Re: Machiavellian Memes - discussion between Nick R. and Mario V

Niki Ritt (
Wed, 8 Oct 1997 16:41:22 +0000

Message-Id: <>
From: Niki Ritt <>
Date: Wed, 8 Oct 1997 16:41:22 +0000
Subject: Re: Machiavellian Memes - discussion between Nick R. and Mario V

Well, it seems there are after all a few points that a linguist might
contribute to your fascinating discussion.

Mario wrote:

> Second, when I interpret you correctly, from now onwards - when I see
> someone copying a book - I should no longer say in the old fashioned
> English I use: 'A book is copied.' (cfr. 'A meme is being replicated.'),
> but I should say - as most modern English speakers do: 'A book copies.'
> (cfr. 'A meme replicates.')

No native speaker of English would normally make an utterace like _A
book copies_ to refer to a situation in which a specifiable
human agent copies a book. This particular usage of transitive
verbs is normally reserved for utterances of the type

_This book doesn't copy well_

in which the actual agent is irrelevant.

The construction has a special name, namely 'medial' and is generally
agreed to carry an implicit meaning of passivity.

Due to the surface identity of medial and truly active constructions,
it is often not easy to decide whether the syntactic subject, i.e the
pre-verbal noun phrase, is supposed to be identical with the semantic
agent or if it represents an affected or effected object, with the
semantic agent being merely unexpressed.

Incidentally, there is even the opposite case of intransitives such
as _grow_ acquiring a causative meaning when used transitively.

Consider, for eample,

a. _potatoes grow_
b. _potatoes are grown by John_
c. _ John grows potatoes_

But this is just an aside. What is important is that it is not true,
that every syntactically active construction involving verbs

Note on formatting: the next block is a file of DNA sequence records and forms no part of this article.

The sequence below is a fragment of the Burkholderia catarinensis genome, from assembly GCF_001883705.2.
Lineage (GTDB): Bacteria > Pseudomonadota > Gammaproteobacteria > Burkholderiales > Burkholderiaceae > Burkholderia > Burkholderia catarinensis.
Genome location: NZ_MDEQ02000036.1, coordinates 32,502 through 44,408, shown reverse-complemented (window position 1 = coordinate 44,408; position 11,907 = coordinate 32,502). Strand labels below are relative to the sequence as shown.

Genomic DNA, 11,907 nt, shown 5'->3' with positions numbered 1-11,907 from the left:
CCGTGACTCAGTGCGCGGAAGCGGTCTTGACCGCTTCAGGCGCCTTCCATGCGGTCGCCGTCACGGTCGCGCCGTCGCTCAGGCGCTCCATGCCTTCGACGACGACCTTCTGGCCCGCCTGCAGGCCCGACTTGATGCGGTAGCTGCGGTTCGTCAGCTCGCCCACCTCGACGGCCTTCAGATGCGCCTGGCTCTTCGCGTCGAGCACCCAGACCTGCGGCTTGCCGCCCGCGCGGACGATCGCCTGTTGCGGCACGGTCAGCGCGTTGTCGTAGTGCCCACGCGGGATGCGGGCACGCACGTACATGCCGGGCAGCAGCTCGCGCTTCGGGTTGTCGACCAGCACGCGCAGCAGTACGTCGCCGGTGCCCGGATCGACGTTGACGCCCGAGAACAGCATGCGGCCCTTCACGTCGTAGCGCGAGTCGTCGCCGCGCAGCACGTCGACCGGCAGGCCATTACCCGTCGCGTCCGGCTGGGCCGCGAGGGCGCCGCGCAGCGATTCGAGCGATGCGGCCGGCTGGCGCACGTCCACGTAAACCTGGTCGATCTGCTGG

such as _copy_ or _replicate_ is automatically interpretable as
medial. In particular, active reflexives are not, or rather, it would
not make any semantic difference if they were.

Consider, for example, a phrase like

_Genes copy themselves._

In this phrase, the syntactic subject is indeed the semantic agent as
well, and a medial reading wouldn't change this at all, for obvious

Therefore, the question whether memes 'replicate' or 'are replicated'
is not likely to be resolved by saying that the two ways of 'putting
things' are essentially synonymous, and that it is just a question of
taste, style or whatever which of the two phrasings one prefers.

So, sorry folks, but unless Nick Rose agrees that phrases like _memes
replicate themselves_ are completely out of the question also for
him, he and Mario do have a substantial problem, rather than just a
linguistic one.

Keep at it, folks, because no matter what memes or genes might do or
suffer, problems hardly ever (are) solve(d by) themselves.

Niki Ritt

> I truly fail to see how verbs like 'to replicate' and 'to copy' can be
> used in the active voice without suggesting that there is a processor at
> work which is doing things.


Nikolaus Ritt
English Department
University of Vienna
Universitaetsstrasse 7
A-1010 Vienna

Phone: int. 43 1 4277 424 24
Fax: int. 43 1 4277 9424


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